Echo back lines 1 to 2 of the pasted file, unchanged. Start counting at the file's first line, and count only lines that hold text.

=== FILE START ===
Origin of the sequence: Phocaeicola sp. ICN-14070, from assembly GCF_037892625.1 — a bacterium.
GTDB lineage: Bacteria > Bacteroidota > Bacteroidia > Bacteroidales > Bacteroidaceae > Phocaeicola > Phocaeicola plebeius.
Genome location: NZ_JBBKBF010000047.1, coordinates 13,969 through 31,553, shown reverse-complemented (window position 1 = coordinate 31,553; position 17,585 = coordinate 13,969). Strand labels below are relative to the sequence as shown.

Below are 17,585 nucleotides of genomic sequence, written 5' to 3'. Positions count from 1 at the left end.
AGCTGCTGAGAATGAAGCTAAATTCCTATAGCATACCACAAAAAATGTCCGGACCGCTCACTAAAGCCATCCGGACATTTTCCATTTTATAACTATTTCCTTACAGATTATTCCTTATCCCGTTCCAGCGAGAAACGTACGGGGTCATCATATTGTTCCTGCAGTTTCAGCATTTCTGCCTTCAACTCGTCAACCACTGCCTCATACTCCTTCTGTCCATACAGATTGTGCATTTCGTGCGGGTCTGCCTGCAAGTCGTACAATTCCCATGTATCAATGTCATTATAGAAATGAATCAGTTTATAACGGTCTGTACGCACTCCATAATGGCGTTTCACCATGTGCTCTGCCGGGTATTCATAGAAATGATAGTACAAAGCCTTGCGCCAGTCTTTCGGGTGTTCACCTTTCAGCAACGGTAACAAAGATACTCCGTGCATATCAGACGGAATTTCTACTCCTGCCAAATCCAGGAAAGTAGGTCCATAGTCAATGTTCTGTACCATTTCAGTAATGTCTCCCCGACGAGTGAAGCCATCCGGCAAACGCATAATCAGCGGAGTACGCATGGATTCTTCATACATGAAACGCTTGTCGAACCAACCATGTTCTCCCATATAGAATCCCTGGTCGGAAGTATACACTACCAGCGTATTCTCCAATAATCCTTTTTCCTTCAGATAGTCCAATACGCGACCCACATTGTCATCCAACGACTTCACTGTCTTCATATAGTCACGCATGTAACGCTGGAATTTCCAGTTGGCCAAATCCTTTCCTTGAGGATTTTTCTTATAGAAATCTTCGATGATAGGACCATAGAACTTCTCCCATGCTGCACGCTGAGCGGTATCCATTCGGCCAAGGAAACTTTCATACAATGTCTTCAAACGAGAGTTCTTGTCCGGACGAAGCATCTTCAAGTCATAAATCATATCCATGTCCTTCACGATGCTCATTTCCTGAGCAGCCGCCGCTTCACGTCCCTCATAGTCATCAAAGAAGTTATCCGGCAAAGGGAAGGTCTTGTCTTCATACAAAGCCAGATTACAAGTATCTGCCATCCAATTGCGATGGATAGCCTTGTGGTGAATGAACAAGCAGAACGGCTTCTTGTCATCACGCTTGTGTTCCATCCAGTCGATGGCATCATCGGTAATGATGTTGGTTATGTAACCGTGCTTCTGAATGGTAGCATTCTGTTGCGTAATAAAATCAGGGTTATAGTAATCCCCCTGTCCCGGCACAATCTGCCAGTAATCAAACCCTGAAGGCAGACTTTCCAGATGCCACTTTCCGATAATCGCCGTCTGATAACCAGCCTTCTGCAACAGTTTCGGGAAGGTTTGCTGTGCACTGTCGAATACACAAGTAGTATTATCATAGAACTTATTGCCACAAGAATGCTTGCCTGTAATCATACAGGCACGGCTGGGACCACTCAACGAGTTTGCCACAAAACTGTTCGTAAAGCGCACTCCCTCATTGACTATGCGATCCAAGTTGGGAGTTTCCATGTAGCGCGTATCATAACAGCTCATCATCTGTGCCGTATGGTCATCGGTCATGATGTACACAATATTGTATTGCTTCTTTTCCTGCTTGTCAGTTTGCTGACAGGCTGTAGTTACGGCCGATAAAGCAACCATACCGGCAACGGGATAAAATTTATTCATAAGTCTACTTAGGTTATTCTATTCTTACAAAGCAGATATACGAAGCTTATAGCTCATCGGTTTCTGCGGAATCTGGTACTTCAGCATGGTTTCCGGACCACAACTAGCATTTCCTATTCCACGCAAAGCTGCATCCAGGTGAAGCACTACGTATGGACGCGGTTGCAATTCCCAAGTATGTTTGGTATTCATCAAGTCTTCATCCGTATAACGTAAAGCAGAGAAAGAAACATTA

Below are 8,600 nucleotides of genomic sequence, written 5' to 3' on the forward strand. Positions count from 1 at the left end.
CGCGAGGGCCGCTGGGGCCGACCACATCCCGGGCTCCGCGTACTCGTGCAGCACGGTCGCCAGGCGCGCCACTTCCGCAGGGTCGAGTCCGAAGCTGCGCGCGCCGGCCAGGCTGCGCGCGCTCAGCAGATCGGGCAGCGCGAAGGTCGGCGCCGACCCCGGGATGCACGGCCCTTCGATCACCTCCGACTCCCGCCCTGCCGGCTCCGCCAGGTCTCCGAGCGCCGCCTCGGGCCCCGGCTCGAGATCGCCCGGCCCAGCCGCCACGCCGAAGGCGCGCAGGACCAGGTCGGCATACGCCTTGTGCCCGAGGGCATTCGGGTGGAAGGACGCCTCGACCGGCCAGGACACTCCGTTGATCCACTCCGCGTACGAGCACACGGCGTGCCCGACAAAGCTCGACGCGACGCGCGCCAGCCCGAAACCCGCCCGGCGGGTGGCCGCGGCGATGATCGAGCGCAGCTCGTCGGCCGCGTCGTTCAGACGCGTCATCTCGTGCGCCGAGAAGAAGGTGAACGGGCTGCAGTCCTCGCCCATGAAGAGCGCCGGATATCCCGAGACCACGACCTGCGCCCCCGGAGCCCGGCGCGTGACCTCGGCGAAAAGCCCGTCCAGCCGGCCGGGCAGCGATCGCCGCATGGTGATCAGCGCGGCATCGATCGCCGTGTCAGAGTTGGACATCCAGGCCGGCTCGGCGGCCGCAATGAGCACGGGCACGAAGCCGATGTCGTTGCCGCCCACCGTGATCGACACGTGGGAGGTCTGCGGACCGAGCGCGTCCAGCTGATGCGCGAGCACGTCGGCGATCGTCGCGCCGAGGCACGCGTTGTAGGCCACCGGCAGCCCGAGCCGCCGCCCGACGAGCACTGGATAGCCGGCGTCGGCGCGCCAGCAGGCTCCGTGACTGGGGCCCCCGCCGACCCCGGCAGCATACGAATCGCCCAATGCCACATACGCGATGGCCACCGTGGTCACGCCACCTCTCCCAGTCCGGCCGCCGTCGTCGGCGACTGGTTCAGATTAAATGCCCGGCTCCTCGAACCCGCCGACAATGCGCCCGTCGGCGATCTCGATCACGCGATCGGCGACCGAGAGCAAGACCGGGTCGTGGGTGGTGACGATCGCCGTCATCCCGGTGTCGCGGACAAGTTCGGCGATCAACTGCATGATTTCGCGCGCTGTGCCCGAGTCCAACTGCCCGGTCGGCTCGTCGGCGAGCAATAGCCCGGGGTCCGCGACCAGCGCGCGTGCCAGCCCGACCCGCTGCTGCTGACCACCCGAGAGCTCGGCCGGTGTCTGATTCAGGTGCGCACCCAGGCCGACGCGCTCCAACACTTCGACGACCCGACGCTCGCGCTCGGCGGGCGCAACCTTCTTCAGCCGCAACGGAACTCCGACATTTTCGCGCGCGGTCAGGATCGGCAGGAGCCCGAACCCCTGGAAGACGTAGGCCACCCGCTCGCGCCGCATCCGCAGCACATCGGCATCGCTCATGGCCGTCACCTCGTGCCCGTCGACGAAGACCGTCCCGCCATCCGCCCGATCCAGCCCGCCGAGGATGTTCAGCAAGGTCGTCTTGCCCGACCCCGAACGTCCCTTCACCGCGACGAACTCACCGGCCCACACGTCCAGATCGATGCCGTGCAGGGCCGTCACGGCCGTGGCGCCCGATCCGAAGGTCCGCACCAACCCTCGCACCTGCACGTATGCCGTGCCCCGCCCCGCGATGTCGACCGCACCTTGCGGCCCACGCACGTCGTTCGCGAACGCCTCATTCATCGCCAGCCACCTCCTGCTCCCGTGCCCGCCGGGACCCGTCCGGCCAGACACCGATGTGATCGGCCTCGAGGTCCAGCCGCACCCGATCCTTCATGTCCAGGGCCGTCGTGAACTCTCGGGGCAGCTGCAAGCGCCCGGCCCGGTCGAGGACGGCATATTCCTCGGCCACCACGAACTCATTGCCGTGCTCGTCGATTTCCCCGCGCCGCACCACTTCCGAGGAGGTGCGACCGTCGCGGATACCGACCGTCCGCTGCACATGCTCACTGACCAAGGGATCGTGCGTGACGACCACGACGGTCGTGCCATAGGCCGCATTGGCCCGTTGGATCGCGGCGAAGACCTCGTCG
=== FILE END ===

Origin of the sequence: Phocaeicola sp. ICN-14070, from assembly GCF_037892625.1 — a bacterium.
GTDB lineage: Bacteria > Bacteroidota > Bacteroidia > Bacteroidales > Bacteroidaceae > Phocaeicola > Phocaeicola plebeius.